July 30, 2020

Working Together to Pool Safely Amid COVID-19

collage of images of adults and children in pools.

CPSC’s latest drowning data show that fatal child pool and spa drownings are on the rise, with an average of 379 reported pool-or-spa-related fatal drownings per year for 2015 through 2017. Residential locations, such as a child’s home, a family or friend’s house, or a neighbor’s residence, made up 71 percent of the reported fatal drowning incidents during that period.

This summer, as many families spend more time at home to curb the spread of COVID-19, vigilance about water safety remains as important as ever. There are more than 10.4 million residential swimming pools in the United States, according to the Pool & Hot Tub Alliance; and NPD Group reports that pool sales increased by more than 160 percent this spring.

For many families, COVID-19 restrictions have created an unconventional summer. Summer camps and community pools remain closed in some areas; and many parents and caregivers are now balancing household, professional, and childcare responsibilities. Social distancing guidelines, beginning this spring, disrupted many traditional group swimming lessons. In addition, the backyard pools or open bodies of water that families may visit in lieu of public pools this summer may not have lifeguards on duty.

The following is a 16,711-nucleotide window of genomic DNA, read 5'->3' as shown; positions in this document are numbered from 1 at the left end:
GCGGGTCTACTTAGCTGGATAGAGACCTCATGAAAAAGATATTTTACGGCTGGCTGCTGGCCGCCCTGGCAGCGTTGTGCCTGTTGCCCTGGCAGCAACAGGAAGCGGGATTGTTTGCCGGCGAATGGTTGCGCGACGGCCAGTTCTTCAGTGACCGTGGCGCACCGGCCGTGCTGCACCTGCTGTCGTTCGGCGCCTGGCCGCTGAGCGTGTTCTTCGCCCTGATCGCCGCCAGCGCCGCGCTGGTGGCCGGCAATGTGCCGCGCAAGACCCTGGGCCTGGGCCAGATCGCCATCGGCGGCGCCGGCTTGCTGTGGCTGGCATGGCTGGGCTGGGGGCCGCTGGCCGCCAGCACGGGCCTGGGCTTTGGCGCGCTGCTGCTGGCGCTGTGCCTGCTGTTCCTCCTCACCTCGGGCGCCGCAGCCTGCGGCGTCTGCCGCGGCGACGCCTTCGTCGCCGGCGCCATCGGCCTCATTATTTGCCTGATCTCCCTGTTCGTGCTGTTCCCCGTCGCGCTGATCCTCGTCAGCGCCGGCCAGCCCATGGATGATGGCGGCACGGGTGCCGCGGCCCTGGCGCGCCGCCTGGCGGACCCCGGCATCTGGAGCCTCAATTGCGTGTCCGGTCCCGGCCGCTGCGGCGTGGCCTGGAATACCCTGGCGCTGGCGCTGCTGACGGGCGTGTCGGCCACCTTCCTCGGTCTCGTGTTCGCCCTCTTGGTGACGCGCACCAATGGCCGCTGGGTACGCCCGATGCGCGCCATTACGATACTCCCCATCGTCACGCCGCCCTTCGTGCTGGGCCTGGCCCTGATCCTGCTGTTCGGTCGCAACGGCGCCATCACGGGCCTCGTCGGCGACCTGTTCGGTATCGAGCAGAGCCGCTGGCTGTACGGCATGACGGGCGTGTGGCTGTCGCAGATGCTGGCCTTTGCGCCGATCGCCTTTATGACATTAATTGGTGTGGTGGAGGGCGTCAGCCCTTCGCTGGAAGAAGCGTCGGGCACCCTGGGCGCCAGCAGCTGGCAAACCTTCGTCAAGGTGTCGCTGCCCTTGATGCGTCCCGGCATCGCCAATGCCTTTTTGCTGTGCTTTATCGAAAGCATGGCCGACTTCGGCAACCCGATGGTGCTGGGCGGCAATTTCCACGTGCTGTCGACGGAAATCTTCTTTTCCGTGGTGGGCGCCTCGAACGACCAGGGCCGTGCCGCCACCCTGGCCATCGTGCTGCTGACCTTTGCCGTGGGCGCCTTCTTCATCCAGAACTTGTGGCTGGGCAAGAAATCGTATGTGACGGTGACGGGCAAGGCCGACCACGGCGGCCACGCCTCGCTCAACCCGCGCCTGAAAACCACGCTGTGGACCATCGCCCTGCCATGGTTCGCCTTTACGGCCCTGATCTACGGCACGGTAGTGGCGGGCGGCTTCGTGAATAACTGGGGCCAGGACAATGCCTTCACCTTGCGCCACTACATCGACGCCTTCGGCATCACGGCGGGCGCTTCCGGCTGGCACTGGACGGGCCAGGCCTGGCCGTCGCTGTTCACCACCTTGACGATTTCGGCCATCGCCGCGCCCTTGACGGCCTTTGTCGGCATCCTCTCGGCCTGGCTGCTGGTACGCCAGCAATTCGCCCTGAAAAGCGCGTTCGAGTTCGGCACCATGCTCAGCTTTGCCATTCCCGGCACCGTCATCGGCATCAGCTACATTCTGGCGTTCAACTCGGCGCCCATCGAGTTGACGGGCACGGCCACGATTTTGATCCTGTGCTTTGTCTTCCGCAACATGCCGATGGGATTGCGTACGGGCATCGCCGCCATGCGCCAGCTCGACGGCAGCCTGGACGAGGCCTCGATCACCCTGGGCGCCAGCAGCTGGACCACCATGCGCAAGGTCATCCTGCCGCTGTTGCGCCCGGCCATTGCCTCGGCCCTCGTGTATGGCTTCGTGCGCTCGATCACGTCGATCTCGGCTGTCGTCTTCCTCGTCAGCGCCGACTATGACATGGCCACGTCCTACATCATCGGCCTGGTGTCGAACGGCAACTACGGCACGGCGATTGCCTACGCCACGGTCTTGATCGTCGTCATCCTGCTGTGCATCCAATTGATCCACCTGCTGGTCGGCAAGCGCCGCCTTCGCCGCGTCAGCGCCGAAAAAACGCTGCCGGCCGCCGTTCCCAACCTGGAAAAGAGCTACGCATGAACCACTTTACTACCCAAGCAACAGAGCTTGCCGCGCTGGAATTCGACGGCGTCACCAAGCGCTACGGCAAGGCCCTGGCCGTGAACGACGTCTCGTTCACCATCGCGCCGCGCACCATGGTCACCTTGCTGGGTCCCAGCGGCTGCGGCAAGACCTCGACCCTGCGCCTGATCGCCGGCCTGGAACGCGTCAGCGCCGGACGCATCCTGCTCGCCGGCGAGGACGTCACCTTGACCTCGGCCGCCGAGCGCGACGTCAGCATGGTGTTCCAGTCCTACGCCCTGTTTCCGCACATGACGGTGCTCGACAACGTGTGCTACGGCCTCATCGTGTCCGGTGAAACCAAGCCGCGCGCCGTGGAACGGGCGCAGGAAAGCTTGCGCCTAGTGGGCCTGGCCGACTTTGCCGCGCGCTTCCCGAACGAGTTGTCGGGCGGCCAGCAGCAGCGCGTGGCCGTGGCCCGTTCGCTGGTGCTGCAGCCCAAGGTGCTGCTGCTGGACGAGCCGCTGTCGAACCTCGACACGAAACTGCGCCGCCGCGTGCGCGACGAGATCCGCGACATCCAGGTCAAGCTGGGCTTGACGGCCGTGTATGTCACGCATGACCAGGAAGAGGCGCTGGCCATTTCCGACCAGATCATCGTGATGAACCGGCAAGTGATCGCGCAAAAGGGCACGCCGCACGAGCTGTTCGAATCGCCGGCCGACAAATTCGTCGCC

Although CPSC’s national drowning data for 2020 are not yet available, early reports from Florida suggest that the factors creating an unconventional summer due to COVID-19 may be contributing to an increase in child drownings. Based on records from the Florida Department of Children and Families (DCF), Safe Kids Worldwide reported a 100 percent increase in Florida child drownings year-over-year between January 1 and April 15, amid the pandemic. Most drownings reported during this period took place in March, after the start of the COVID-19 pandemic. The data also indicate that nearly 80 percent of these reported 2020 Florida drownings took place at a residential pool, and 85 percent were attributed to a child exiting the home without a parent’s knowledge.

Together with our collaborators, Pool Safely is working to reverse this upward trend, by spreading the word about the simple steps you can follow for safer summer swimming, no matter where you spend time around the water this season:

  • Never leave a child unattended in or near water; and always designate an adult Water Watcher. Water Watchers should not be reading, texting, using a smartphone or be otherwise distracted. In addition to pools and spas, this warning includes bathtubs, buckets, decorative ponds, and fountains.
  • If you own a pool or spa, be sure to install layers of protection, including a four-sided fence with a self-closing, self-latching gate.
  • Learn how to perform CPR on children and adults. Many communities offer online CPR training.
  • Learn how to swim, and teach your child how to swim.
  • Keep children away from pool drains, pipes, and other openings to avoid entrapments.

We encourage you to share these tips with your friends and family for a summer that is safer and more fun. You can also reference six digital water safety resources to help you Pool Safely at home, including our new activity worksheets for kids, the Pool Safely app, and the Pool Safely song.

If you do plan to visit a public pool this summer, be sure to also review the Centers for Disease Control and Prevention’s health and safety considerations for visiting public pools during COVID-19.